CARROLL CASE NOT EXACTLY ONE OF A KIND

Date: 1994-11-30

CARROLL CASE NOT EXACTLY ONE OF A KIND

MARTIN GOTTLIEB
November 30, 1994
Dayton Daily News

There's a case out in Oregon that has fascinating parallels with the Carroll case in Greene County. In Oregon, a couple started small and eventually adopted more than 70 children, most of them apparently with special needs.

Diane and Dennis Nason received widespread attention and praise before the whole thing went too far and fell apart. They adopted children with physical deformities, Down Syndrome, cerebral palsy and all manner of problems. They received help from private financial benefactors who were impressed with their idealism. The family was feted on national television even as things were falling apart.

This story was told by ABC's Turning Point program last week. It featured a clip from a 1988 ABC program calling The Home Show, in which Diane Nason was named the show's first annual "Mother of the Year." Some 60 of her children were present.

By that time, the Nasons were well known, at least in their section of Oregon. They had had disputes with the public-school system, and they had set up their own education system, ranging from preschool through high school.

The Greene County Carrolls, too, abjure the public schools. Religious reasons appear to be at work; they belong to a church in which many parents engage in home schooling.

Kathleen and Timothy Carroll have adopted 10 children, most of them with very serious problems. Four died in a year under mysterious circumstances. The story has been playing out for a year and a half in the legal system in cases involving not only punishment for the deaths but custody of the remaining children. The Carrolls have pleaded guilty to neglect in one case. One of their children has been tried and found not guilty of criminal charges in the same case.

Theories about what caused the four Carroll deaths vary. Coincidence is one possibility, especially because of the extreme vulnerability of the children. Or maybe the Carrolls simply became overburdened and lost control. Or maybe it was murder. Or maybe it was some combination.

The Oregon case involves deaths, too. In 1985, two children died of illnesses before being taken to a hospital. The Nasons now face manslaughter charges.

Some children - not all - who lived with the Nasons say physical abuse became common and sexual relations occurred between teen-agers. The children seem to be the Nasons' chief accusers.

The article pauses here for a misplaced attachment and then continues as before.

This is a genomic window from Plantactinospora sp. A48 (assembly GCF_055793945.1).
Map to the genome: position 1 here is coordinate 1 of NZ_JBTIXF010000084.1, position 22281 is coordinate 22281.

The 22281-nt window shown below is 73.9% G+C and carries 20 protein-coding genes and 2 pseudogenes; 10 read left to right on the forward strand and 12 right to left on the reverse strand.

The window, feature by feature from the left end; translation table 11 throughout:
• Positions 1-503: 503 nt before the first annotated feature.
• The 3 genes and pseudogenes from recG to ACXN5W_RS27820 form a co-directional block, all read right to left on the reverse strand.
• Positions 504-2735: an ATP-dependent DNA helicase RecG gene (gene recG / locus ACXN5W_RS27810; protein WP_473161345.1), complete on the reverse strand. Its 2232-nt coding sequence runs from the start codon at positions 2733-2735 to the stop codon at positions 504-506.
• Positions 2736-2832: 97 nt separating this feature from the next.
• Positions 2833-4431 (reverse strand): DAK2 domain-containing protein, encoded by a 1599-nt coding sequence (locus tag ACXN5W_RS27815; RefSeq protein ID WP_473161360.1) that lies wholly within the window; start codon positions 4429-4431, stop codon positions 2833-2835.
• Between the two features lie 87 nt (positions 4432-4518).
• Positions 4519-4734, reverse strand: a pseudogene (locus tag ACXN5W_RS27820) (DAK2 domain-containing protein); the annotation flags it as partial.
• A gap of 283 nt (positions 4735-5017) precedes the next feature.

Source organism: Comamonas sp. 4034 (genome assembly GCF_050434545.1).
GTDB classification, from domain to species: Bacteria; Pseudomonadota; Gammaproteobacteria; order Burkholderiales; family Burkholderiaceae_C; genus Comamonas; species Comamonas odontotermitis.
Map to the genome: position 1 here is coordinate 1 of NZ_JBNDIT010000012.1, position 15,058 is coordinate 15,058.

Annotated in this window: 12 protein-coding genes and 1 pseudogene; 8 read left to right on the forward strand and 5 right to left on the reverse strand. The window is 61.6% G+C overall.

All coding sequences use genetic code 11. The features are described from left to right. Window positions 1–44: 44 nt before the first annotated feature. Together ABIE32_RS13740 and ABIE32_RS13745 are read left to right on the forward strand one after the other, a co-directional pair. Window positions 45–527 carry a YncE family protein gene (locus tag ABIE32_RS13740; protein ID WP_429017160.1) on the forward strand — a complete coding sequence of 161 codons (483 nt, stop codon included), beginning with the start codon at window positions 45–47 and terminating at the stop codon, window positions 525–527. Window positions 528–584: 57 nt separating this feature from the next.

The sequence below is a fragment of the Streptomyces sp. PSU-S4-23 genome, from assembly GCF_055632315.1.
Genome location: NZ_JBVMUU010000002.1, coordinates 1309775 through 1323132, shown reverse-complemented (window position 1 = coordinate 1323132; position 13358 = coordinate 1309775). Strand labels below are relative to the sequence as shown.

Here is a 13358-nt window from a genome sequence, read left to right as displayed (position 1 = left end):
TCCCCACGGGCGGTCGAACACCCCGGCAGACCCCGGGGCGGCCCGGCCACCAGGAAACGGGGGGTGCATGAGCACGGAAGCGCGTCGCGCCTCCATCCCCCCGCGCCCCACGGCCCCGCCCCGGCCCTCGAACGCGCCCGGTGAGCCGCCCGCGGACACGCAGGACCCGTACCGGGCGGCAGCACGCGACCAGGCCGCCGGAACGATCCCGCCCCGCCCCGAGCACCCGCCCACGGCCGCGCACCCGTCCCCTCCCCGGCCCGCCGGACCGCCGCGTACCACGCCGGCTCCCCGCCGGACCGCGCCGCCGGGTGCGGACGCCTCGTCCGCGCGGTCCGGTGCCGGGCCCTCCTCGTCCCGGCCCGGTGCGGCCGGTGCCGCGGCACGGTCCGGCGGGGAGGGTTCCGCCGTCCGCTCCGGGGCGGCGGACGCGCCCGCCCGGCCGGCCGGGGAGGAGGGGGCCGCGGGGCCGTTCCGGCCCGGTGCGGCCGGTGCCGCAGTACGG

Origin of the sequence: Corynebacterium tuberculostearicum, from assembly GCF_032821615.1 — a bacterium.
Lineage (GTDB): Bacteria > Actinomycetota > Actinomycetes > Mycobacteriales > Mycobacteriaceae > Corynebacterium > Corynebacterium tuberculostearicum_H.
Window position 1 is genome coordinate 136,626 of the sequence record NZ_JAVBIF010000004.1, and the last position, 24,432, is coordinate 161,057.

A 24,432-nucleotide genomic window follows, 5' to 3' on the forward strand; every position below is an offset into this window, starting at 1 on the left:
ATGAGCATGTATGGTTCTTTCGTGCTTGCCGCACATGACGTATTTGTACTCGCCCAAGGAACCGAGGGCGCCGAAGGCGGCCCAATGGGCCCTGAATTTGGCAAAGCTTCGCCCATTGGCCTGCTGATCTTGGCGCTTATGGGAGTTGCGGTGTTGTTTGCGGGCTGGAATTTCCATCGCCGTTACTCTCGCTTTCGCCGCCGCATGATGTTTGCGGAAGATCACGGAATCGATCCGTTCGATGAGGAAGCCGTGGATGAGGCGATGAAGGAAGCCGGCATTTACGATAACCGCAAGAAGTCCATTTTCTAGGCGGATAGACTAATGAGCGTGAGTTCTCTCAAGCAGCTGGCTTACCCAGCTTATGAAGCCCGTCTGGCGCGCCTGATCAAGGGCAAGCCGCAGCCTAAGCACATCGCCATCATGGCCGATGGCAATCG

In the Carroll situation, although some of the children appear devoted to the family, one small child with communication difficulties is reported to have made serious charges against the teen-age boy who was tried in one case. And another older child turned against the family before the deaths started happening.

At one stage, the Nasons briefly became fugitives - an amazing drop from TV-star status - fleeing to Canada. Now they are essentially stripped of their adoptive children.

The Carrolls still have two of their children and are fighting to get two more back.

The judicial system should not be judged too harshly for failing to make clear exactly what happened in the Carroll household. People who have followed the case closely have conflicting theories not only about who did what, but about what forces were at work in the way of human relationships.

Looking at other similar situations is one way to get a clue. To what degree some syndrome connects the Carrolls and Nasons probably should be left an open question at this stage.

Perhaps all that's known for sure is that when you start adopting large numbers of special-needs children, you're asking for more trouble than is obvious. The mixture of special needs can become explosive, and something can go terribly wrong.

But even if nothing does, the children who arrive with terrible emotional disorders - resulting from earlier abuse or whatever - will likely continue to have those disorders and might turn against you, even if you have done nothing wrong.

Some conclusions seem pretty safe: You have to know when to stop. And if you don't stop yourself, somebody needs to stop you.

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